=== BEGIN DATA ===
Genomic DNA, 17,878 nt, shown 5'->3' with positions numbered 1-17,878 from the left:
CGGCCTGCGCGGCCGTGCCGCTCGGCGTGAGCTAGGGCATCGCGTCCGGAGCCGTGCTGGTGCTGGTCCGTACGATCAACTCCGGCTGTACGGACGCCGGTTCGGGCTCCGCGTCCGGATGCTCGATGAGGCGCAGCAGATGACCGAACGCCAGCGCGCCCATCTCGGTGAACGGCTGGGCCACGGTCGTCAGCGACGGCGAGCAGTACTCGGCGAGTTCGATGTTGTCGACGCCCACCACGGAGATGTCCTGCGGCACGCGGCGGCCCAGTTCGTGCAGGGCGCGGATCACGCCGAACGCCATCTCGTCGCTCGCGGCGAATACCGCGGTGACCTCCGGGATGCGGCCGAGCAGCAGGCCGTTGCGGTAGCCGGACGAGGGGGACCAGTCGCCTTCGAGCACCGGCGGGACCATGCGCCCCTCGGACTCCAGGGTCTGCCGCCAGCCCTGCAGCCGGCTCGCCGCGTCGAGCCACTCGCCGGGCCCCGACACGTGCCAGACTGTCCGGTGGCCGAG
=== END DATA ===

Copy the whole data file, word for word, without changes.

Genomic DNA, 17,878 nt, shown 5'->3' with positions numbered 1-17,878 from the left:
CGGCCTGCGCGGCCGTGCCGCTCGGCGTGAGCTAGGGCATCGCGTCCGGAGCCGTGCTGGTGCTGGTCCGTACGATCAACTCCGGCTGTACGGACGCCGGTTCGGGCTCCGCGTCCGGATGCTCGATGAGGCGCAGCAGATGACCGAACGCCAGCGCGCCCATCTCGGTGAACGGCTGGGCCACGGTCGTCAGCGACGGCGAGCAGTACTCGGCGAGTTCGATGTTGTCGACGCCCACCACGGAGATGTCCTGCGGCACGCGGCGGCCCAGTTCGTGCAGGGCGCGGATCACGCCGAACGCCATCTCGTCGCTCGCGGCGAATACCGCGGTGACCTCCGGGATGCGGCCGAGCAGCAGGCCGTTGCGGTAGCCGGACGAGGGGGACCAGTCGCCTTCGAGCACCGGCGGGACCATGCGCCCCTCGGACTCCAGGGTCTGCCGCCAGCCCTGCAGCCGGCTCGCCGCGTCGAGCCACTCGCCGGGCCCCGACACGTGCCAGACTGTCCGGTGGCCGAG